Factors

Factors are the basic building blocks of Expressions. You combine them in Expressions which, in turn, can be used in GPSS Statement operands and PLUS Procedures. The detailed grammar is in the Appendix, but the following definitions should be suggestive.

The GPSS World Expression factors are:

1. String Constants, such as "A stitch in time ...".

2. Real constants, such as 201.6.

3. Integer Constants, such as 17.

4. Names, such as Water_Level.

5. PLUS Matrix elements, such as
Array1[ P$Part, X$Order_Index+20 ]. Matrix elements must be Name [ ExpressionList ] . The expression List can contain from 1 to 6 expressions, corresponding to the dimensions of the matrix. Each can vary in complexity from a simple integer to a highly complex PLUS expression.

6. Procedure Calls, such as Word(X$Quote,2) or Myproc(X$Arg1,X$Arg2). Procedure calls must be Name(ExpressionList ).

7. System Numeric Attributes, such as AC1, F$My_Facility, MX$Mat1(2,1), and SR*My_Parm.

You use operators and Procedure calls to combine factors into Expressions, using the rules associated with each operator or Procedure. These are discussed below.

Factors are defined formally in the Appendix.

Operators

The arithmetic operators of GPSS World Expressions are listed here in decreasing order of precedence. Note that the multiplication operator is normally #, not * (which is the indirect addressing operator within System Numeric Attributes). You can switch the roles of # and * so that * denotes multiplication and # denotes GPSS indirect addressing. This is done by clicking a checkbox labeled "Switch * and #" in the first page of the Object's Settings Notebook (Edit / Settings).

All arithmetic operators coerce string operands to numeric values.

 

The arity of an operator indicates the number of operands it requires. Unary operators always appear to the left of the operand.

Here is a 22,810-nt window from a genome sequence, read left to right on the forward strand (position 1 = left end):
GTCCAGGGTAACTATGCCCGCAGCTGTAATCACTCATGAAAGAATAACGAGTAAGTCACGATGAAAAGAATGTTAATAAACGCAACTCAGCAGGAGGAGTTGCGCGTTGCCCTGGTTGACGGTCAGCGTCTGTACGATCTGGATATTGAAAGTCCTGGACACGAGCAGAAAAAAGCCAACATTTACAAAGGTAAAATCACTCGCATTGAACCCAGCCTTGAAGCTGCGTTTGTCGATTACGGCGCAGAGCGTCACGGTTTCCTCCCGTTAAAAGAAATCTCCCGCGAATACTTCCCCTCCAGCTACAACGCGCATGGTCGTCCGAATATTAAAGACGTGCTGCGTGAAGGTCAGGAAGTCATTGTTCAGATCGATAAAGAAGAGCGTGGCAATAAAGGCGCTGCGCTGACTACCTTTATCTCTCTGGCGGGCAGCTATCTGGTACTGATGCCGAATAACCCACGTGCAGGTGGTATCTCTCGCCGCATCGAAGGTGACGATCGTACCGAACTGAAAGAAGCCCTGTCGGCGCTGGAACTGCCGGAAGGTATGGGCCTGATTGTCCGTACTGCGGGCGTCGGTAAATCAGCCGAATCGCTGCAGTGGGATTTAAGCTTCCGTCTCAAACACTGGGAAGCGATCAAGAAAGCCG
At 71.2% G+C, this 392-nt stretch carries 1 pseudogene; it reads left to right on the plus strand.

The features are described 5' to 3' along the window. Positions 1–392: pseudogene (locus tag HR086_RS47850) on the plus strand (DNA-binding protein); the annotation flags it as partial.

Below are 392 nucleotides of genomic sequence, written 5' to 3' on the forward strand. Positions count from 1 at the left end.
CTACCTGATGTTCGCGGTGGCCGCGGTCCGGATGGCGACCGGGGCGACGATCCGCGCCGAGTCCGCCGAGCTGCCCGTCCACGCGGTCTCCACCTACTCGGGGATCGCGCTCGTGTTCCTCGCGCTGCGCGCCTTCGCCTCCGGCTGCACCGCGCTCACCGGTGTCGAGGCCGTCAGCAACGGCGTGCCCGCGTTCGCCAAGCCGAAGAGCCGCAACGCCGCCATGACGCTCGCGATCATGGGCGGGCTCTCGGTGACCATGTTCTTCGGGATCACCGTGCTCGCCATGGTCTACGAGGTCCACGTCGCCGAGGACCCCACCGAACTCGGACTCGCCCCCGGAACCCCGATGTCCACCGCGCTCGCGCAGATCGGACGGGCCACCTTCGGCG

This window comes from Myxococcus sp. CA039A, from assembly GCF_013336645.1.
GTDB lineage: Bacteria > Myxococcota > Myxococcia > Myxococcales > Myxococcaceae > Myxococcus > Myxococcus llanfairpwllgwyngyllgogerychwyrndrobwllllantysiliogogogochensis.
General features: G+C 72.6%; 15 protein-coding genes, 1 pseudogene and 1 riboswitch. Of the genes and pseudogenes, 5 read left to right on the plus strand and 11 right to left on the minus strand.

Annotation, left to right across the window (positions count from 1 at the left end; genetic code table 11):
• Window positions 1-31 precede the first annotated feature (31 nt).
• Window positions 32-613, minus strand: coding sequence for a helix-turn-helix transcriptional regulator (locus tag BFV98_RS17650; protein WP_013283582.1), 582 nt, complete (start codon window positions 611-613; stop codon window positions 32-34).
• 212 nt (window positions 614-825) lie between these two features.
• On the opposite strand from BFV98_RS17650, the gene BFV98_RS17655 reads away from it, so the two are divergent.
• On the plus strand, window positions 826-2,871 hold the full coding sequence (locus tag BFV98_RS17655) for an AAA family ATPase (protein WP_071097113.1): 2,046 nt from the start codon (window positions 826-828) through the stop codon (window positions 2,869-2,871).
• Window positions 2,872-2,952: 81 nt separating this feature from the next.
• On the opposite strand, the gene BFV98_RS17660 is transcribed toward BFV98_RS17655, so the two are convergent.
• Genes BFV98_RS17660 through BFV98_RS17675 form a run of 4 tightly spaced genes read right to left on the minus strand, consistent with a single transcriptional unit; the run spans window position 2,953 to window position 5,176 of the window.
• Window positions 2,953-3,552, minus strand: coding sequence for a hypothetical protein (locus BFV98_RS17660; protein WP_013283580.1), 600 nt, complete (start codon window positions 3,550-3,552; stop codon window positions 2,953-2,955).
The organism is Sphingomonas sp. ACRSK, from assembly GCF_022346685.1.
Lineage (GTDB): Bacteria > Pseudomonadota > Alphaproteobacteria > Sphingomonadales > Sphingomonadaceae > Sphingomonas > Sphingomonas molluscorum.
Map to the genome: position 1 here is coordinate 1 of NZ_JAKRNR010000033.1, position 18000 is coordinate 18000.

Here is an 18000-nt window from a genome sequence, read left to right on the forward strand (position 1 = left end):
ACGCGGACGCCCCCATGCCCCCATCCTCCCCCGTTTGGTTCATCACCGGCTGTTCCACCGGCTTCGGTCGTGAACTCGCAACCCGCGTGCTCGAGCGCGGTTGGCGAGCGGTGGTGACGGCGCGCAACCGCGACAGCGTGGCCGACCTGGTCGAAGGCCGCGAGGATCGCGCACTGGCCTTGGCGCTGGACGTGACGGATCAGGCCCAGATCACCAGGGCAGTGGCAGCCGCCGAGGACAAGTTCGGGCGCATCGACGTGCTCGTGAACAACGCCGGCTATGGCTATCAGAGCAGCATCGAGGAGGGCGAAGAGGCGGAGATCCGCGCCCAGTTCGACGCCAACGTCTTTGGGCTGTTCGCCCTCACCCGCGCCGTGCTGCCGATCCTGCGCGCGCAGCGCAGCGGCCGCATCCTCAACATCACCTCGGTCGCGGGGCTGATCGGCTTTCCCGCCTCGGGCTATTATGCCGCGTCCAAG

Operators are either left or right associative. This is given in column 5, above. An operand surrounded by left associative operators of equal precedence is taken by the operator to its left.

Expressions are combinations of one or more factors, connected by operators, and evaluated according to a well-defined set of rules.

Evaluation

When an Expression is evaluated, values are determined and combined in order to calculate a final result. The following actions occur:

1. String and numeric constants evaluate to a copy of themselves.

2. Named Values evaluate to the associated value.

3. SNAs evaluate to a simulation or entity state value.

4. Procedure calls evaluate each argument, then return the result of the Procedure invocation. Built-in Procedures coerce the arguments.

5. Operators evaluate one or two operands, coerce the intermediate results to numeric values, and calculate the resulting value of the operation.

The Operators in GPSS World have a precedence order that affects how the Expressions you create are evaluated. For example, the exponentiation operator ^ has higher priority than the multiplication operator #. This means that the Expression

4 # 3 ^ 2

is evaluated to a result of 36, not 144, because the first intermediate result is formed by evaluating the operator with the higher precedence. If you want a different order of evaluation than that implied by the operator precedence hierarchy, you should use parentheses to control the evaluation. Continuing the last example,

( 4 # 3 ) ^ 2

evaluates to 144.

GPSS World operators are "overloaded" in the sense that their operands are coerced to the proper data type just before the operation is applied. Therefore, you do not need to worry about data types when creating PLUS Expressions.

Truncations are not done automatically during Expression evaluation. To do so, you must either invoke Procedures that truncate, or you must run in GPSS/PC Compatibility Mode. In Compatibility Mode, the old GPSS rules are used to truncate SNAs and the intermediate results of VARIABLE and BVARIABLE evaluations. Compatibility Mode is discussed in Chapter 1.

Evaluation of Expressions

Expressions are combinations of mathematical operators, library functions, SNAs, and constants that obey the rules of elementary algebra. An Expression is evaluated according to the hierarchy of operators listed above, and otherwise left to right. The order of evaluation may be controlled by inserting paired parentheses.

Expressions may be evaluated, evaluated numerically, or evaluated as a string. The last two modes reflect an additional step applied after the normal evaluation.

When an Expression is evaluated numerically, a string result is converted to its numerical equivalent based on the numeric characters that begin the string. A string beginning with non-numeric characters is converted to numeric zero.

Similarly, when an Expression is evaluated as a string, any numeric result is converted to a string equivalent. In reports and Data Streams, the representation of large numbers can be controlled by suppressing scientific notation, as is done in the Model Settings Notebook: This is set in the "Reports" page of the Model Settings Notebook.